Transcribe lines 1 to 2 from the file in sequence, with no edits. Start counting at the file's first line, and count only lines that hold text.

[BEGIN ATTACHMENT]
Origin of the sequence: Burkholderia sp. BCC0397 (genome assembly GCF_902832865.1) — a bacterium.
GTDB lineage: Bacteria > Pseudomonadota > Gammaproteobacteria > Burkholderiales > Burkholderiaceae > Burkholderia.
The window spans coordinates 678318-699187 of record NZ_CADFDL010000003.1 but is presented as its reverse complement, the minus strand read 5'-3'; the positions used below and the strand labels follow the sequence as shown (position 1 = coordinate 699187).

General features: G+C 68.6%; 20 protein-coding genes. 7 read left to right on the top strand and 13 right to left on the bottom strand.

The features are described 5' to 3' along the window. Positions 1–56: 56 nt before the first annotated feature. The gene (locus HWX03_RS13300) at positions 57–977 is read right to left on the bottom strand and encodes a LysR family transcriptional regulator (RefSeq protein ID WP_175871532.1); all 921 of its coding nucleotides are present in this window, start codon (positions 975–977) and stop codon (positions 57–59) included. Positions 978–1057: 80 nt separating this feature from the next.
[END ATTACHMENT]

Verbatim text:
Origin of the sequence: Burkholderia sp. BCC0397 (genome assembly GCF_902832865.1) — a bacterium.
GTDB lineage: Bacteria > Pseudomonadota > Gammaproteobacteria > Burkholderiales > Burkholderiaceae > Burkholderia.